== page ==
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Copyright and Plagiarism: Plagiarism

Information for authors, researchers, and faculty looking to publish scholarly works and join the scholarly communication community.

Plagiarism Quiz

Citing your Sources

Why do you need to cite your sources? 

  • You need to recognize the original creator and the work.
  • You must provide your readers with the information needed to retrieve the source for their use.

See the APA, CSE, or  MLA LibGuide for more help.

Examples of Plagiarism


IRSC faculty, staff, and students are encouraged to uphold ethical research and writing. The U.S. Patent and Trademark Office defines plagiarism as “The act of copying any portion of another's work and representing it as your own, regardless of whether or not the work is copyrighted or in the public domain. It is unethical to do so, and if a copyrighted work is involved it can also be an infringement of property rights. There are many style guides available that provide instructions for properly crediting and referencing other's works when incorporated into your own. A word of caution — simply reworking the text when the concept is clearly lifted from another's work can still be plagiarism.”

Plagiarism is considered an act of misconduct at Indian River State College for which students are subject to discipline. If the act of plagiarism involves more than one student, any of the students involved may be disciplined.

Board Policy Number 6Hx11-7.24 Student Standards of Conduct— Any student who accepts the privilege of enrollment at Indian River State College is deemed to have given his or her consent to adhere to the policies of the College and the laws of the State of Florida. Students shall conduct themselves in a manner compatible with the College’s function as an educational institution. See: Misconduct for which students are subject to discipline falls into the following categories: A. Dishonesty, such as cheating, plagiarism, or knowingly furnishing false information to the College.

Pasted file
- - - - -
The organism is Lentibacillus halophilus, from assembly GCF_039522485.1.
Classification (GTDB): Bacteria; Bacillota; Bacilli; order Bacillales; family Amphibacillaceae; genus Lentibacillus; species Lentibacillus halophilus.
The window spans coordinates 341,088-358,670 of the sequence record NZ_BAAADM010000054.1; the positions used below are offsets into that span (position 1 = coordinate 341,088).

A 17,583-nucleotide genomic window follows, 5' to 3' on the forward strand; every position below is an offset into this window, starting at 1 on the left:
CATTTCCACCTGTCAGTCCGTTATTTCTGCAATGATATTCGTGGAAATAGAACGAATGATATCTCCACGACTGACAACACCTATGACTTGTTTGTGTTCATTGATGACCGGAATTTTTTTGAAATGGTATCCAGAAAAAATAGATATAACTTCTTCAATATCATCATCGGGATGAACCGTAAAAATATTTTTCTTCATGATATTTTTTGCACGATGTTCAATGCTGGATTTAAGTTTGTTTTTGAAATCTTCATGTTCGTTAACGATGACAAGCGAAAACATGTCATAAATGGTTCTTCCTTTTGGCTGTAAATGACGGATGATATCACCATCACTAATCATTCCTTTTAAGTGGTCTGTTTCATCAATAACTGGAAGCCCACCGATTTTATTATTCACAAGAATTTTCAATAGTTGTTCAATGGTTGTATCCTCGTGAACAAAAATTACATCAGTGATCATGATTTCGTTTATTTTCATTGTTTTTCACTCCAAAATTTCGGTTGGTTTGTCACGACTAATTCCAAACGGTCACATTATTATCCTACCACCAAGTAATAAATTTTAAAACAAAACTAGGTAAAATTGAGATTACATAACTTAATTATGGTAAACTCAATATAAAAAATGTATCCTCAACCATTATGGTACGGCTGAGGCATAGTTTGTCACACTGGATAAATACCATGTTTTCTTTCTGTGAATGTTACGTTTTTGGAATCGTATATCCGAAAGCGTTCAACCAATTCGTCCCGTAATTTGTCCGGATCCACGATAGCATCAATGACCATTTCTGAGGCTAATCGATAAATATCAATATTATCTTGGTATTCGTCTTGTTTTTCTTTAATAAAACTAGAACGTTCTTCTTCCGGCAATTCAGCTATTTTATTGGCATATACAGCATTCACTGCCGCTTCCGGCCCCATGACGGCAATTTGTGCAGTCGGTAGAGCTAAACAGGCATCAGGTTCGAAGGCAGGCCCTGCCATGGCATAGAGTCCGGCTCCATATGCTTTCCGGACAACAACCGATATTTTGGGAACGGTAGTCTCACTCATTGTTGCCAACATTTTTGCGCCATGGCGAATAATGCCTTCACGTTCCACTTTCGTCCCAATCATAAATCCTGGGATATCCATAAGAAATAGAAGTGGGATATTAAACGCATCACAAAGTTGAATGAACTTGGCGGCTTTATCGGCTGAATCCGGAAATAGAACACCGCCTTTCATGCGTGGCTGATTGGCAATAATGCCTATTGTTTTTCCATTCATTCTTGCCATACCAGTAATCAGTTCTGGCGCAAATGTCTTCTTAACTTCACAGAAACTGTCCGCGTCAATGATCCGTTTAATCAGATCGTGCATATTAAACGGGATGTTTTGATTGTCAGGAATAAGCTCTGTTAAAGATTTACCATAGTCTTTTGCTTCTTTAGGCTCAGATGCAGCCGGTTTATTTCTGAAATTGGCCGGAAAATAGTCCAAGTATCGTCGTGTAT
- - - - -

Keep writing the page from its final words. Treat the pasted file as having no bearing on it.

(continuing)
Most plagiarism involves written papers; however, it can also be applied to presentations, lab reports, musical scores, computer codes, and other academic assignments. This guide will mention papers more often than other assignment types, but the act of plagiarism remains the same for other assignment types.

Students are required to give credit or cite the sources they utilize for the aforementioned assignments. Sources include books, articles, web sites, interviews, illustrations and images, art, conversations and email, class lectures, class notes, student papers, student assignments, etc.

Plagiarism involves the inappropriate use of another person’s creation, especially when academic credit is awarded. Examples include an individual’s words, images, music, ideas, and more.

IRSC Academic Misconduct